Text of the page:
Suburbia was prophetic.

    I made Suburbia in 1983. Seventeen years later, and here it is the same thing... I think there's gonna be more and more kids out there on the street. In the streets of Rio De Janeiro, kids run around in packs and the cops shoot them. We're not far from that.

    One thing the policeman said when you interviewed him?he talked about how starved they are for attention.

    I think someone that is truly a punk doesn't like that media attention. I think they have disdain for the media.

    There were a number of films being made when I was on the street that I ran away from. But when someone kinda proves that they're for real, it's different. You feel you might be heard.

    I got one guy, Pinwheel, I got working for me, who runs around and does messenger stuff for me. Whenever I see him on the street I always stop and give him money. I have such respect for them because they don't call me and hit on me. They don't call me and go, "Penelope I need such and such and such and such, I've gotta borrow some money." They never do that. They know how to reach me. They've got a lot of pride. They won't allow themselves to call me and ask for stuff.

    What has the reaction to the film been so far?

    Excellent. We won the prize at Sundance. The Freedom of Expression Award. The L.A. Times review is really righteous. To be honest with you, the press has been really supportive.

    How do you hope the movie affects the public?

    I would hope that if they have children they realize what a treasure they are. If they don't make a lifetime commitment to take care of them, they shouldn't have them. That's what I think... I think the reason it gets me, when I was growing up I was the oldest of four kids. My father was murdered when I was seven. If I didn't take care of the other kids I got my ass kicked. I pulled myself out of it. I don't know how. I always say I should have been dead or in jail. I pulled myself out of a lot of abuse. I was abused as a child, physically, and I don't tell that to a lot of people. I think that's why when the subject comes up it makes me cry. Still to this day.

    Did you tell any of the kids about your past?


    Why not?

    Well, it's only, I mean, I'm obviously doing well now... When you're doing as well as I am?I'm crying, I can't believe this?it's hard to get sympathy from anybody for anything... I don't tell too many people that..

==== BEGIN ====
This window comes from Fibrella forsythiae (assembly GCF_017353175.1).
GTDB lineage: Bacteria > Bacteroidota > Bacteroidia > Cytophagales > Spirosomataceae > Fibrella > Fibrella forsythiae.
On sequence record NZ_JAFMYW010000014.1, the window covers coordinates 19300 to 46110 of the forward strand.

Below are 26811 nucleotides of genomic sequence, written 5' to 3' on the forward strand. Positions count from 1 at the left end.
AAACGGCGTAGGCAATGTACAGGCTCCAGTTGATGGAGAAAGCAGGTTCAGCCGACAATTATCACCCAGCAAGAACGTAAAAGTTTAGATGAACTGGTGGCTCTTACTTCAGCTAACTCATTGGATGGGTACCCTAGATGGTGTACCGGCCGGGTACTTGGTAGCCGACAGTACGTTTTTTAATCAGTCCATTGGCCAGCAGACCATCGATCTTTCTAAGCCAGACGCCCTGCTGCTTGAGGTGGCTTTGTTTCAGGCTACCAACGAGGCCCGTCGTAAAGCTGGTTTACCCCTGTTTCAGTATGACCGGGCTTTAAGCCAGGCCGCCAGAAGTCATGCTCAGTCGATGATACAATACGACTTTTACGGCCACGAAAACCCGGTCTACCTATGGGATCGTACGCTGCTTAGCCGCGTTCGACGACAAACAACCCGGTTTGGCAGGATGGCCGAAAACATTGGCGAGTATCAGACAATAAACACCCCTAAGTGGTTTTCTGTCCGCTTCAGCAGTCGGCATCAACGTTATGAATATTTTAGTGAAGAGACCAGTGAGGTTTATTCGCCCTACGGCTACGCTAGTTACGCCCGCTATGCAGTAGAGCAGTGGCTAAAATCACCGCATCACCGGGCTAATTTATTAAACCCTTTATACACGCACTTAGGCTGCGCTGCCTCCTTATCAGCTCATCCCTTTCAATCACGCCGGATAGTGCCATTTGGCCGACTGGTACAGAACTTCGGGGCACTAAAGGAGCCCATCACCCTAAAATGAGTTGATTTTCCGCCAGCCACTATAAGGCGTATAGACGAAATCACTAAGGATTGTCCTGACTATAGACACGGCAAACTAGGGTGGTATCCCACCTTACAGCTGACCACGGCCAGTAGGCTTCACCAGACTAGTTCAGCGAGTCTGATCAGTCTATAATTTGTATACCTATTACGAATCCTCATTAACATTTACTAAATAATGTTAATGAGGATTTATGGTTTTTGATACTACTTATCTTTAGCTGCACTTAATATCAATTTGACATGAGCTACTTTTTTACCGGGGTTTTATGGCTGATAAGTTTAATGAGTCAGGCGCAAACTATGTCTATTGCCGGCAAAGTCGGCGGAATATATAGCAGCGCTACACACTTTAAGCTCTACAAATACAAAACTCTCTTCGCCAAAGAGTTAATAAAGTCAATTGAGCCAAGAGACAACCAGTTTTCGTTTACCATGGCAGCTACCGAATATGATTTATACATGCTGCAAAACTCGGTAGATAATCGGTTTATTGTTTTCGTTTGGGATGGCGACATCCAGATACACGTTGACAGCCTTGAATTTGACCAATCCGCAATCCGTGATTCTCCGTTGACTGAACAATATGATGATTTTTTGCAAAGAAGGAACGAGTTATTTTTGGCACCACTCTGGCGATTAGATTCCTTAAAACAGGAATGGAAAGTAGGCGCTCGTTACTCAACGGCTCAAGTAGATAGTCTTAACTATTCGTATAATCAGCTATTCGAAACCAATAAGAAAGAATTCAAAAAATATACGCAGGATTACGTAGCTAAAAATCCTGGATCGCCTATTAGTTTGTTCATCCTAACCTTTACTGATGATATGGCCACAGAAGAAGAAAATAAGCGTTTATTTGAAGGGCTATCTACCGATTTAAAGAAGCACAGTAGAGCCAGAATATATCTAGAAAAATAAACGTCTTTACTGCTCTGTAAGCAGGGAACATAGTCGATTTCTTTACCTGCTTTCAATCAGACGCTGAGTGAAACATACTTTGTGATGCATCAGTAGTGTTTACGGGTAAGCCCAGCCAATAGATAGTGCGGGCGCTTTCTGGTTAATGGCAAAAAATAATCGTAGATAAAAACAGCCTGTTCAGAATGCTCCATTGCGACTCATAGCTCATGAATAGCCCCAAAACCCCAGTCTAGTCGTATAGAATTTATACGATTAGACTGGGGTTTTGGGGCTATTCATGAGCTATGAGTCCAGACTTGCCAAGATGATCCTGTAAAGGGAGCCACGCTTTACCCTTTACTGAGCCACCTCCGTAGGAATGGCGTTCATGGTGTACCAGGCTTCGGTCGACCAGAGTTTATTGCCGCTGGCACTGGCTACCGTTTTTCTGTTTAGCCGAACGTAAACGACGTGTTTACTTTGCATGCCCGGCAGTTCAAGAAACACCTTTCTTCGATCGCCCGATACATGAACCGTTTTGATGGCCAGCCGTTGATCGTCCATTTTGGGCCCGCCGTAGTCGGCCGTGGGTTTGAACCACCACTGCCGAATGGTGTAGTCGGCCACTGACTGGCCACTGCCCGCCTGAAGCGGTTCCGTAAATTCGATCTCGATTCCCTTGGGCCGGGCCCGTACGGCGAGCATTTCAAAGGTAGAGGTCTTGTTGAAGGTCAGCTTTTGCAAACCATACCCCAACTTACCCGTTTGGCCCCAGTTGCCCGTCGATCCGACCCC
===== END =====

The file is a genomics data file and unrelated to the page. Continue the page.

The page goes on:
It shouldn't matter, but it does.

    My mother was married nine times total.

    My mom got married lots of times, didn't get no divorces.

    Right. No divorces, just a bunch of marriages. My stepfathers were just like these drunk sailor dudes, like one time this guy picked me up and threw me against the stucco house and dragged me against it, my whole back was bloody, and I went running to my neighbor's house. I went back a couple hours later and I picked a lamp up from the table, he was passed out in the chair, and hit him over the head with the lamp. Now, I could have killed him. You know what I mean? I was 17 years old. Things like that happened my whole life, after my father got killed.

    How was he killed?

    He was murdered in Alabama, in a racial incident. He was protecting a black man, and a white guy didn't like that. So he pulled out a gun and shot him... So I've had kind of a shitty life, and like yourself, I'm trying to pull myself out of it.

    How old were you when you made the first Decline?

    Thirty or so, something like that.

    Were you in therapy?

    Oh yeah, I was 13 years with the same shrink. It's the only thing that saved me.

    Do you still talk to that shrink?

    I talk to her every day in my head. But I haven't been back in a while because I'm trying not to be dependent on her.

    Decline of Western Civilization Part III opens July 7, at Cinema Village, 22 East 12th St. (betw. University Pl. & Fifth Ave.), 924-3363.